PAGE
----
A video of traditional arts based on the ancient festival of Kyokusui no Utage featured music, poetry and origami. It was recorded near the waters of the JACCC’s James Irvine Japanese Garden.

Like other arts and cultural organizations, over the past year and a half, the Japanese American Cultural and Community Center (JACCC) has struggled with the question of how to keep serving the community during the “new normal.” For anyone used to JACCC’s plaza being filled as an indicator of activity, it might be hard to tell what the organization has been up to.

Usually, during Nisei Week, the entire campus would be packed with people for performances, cultural activities, and exhibits. JACCC has for many years been a nexus for cultural groups, especially the traditional cultural schools of ikebana and chado. At the same time, as a community center, its approach is to “weave” these arts into the community.

When the pandemic first hit, JACCC was part of a network of community-based responses that focused on keeping Little Tokyo residents safe and healthy. The organization’s biggest question was how to go virtual with Japanese and Japanese American culture and arts, without being able to gather in person.

This is when the Little Tokyo Little Podcast premiered, led by Sustainable Little Tokyo’s Scott Oshima and Alma Guzman. 2020’s Season One featured Rajio Taiso, music from local talent, haiku poetry submissions, Rafu Shimpo’s Mikey Hirano Culross giving short news updates, and more.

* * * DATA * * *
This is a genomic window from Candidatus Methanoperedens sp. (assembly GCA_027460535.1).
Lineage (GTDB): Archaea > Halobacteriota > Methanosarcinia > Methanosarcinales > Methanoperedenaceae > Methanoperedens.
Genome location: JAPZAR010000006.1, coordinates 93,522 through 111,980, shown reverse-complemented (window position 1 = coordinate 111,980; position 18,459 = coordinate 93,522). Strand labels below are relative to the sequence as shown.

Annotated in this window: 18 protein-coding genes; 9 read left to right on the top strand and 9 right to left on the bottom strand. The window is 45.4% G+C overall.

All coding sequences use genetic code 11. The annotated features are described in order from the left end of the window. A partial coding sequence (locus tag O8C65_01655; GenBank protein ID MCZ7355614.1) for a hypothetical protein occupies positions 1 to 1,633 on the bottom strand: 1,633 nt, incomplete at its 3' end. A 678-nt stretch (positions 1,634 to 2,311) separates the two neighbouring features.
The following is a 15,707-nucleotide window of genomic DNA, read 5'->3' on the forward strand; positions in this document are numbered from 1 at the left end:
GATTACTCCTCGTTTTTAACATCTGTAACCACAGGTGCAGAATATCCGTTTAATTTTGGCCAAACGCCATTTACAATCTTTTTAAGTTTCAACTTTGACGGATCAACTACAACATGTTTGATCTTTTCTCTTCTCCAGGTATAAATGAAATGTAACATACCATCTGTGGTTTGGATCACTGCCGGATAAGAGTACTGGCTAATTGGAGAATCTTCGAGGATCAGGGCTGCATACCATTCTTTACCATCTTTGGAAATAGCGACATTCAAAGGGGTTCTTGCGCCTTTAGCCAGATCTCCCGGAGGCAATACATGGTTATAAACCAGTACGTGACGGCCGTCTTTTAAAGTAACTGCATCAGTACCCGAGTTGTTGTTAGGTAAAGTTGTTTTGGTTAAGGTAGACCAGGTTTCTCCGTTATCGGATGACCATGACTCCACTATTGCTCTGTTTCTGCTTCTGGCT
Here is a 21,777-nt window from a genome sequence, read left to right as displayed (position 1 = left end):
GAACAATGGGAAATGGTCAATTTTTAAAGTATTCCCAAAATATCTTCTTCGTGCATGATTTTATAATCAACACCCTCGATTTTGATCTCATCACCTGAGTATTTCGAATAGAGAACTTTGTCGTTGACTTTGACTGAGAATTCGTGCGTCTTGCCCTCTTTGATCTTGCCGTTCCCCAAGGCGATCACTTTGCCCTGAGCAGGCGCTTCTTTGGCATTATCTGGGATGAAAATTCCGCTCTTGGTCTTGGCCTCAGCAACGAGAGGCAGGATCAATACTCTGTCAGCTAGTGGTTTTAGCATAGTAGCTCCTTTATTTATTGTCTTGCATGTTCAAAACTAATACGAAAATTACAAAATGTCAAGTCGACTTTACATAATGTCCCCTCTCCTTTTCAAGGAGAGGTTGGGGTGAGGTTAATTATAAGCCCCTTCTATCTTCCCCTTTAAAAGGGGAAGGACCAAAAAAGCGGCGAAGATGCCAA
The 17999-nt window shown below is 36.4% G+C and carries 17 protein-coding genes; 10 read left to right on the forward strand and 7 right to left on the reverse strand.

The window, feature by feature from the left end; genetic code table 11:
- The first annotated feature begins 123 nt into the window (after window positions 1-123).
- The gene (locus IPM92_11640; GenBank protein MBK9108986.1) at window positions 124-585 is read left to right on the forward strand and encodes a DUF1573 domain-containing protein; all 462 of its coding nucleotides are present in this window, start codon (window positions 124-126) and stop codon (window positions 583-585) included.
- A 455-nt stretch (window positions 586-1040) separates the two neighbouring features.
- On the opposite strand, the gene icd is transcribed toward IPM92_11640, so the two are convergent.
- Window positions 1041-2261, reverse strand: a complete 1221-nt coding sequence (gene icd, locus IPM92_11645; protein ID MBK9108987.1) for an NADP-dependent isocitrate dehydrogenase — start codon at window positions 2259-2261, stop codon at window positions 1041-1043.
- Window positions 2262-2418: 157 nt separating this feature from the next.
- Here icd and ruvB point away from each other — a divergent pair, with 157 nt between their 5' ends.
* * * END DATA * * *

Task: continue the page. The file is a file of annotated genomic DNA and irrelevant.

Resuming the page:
“Since we were trying to reach seniors isolated in their homes, often without Internet, we made sure that listeners could actually call in by telephone to hear the podcast,” said Oshima, Sustainable Little Tokyo program director. “We were concerned about the digital divide.”

The podcast was followed by several major digital programs, each building on the last. First, JACCC brought back the nostalgia of AutumnFest, a popular annual JACCC fundraiser in the 1980s-2000s. The video program and silent auction, hosted by Tamlyn Tomita, included a variety of performances — a purification ritual, ikebana, cocktail-making, koto music, chado — and of course, pick-up bentos from a variety of restaurants.

Next came Kotohajime, the annual New Year’s event curated by Hirokazu Kosaka, JACCC master artist-in-residence, featuring kyudo, koto, calligraphy, chado, and dramatic shots of the campus using a camera drone.

Kotohajime marked the start of several collaborations with videographer Ken Honjo, whose talents have made him indispensable, whether shooting intimate Japanese food videos in the Toshizo Watanabe Culinary Cultural Center with Culinary Arts Curator Jane Matsumoto, or most recently, “Visas for Life,” a celebration of Chiune Sugihara Visas Day, on a Japanese diplomat who saved thousands of Jewish lives during World War II.

A display by the Ikebana Teachers Association of Southern California.

This latest video’s story was created by Kosaka based on an ancient festival, Kyokusui no Utage, which combines sitting by a stream with sake drinking and poetry writing. Weaving together koto players, gagaku, a kimono club, poetry, origami, and a vintage hat handed down from an Issei, Sugihara’s heroic actions come to life by the water in JACCC’s James Irvine Japanese Garden.

While the pandemic has caused a lot of hardship, and gathering in person still feels like a fraught activity, JACCC continues to push forward, bringing traditional arts to the community in new ways. For the two weekends traditionally reserved for Nisei Week activities, Aug. 14-15 and 21-22, the Ikebana Teachers Association of Southern California will be filling the George J. Doizaki Gallery with ikebana from the Ikenobo, Sogetsu, and Ohara schools.

“It is a transient offering to those lost to COVID-19,” said Kosaka, who is curating the exhibit. “With worldwide COVID-19 deaths numbering over 4 million, greater than the population of Los Angeles, we are returning ikebana to its origins as a temple altar offering.”

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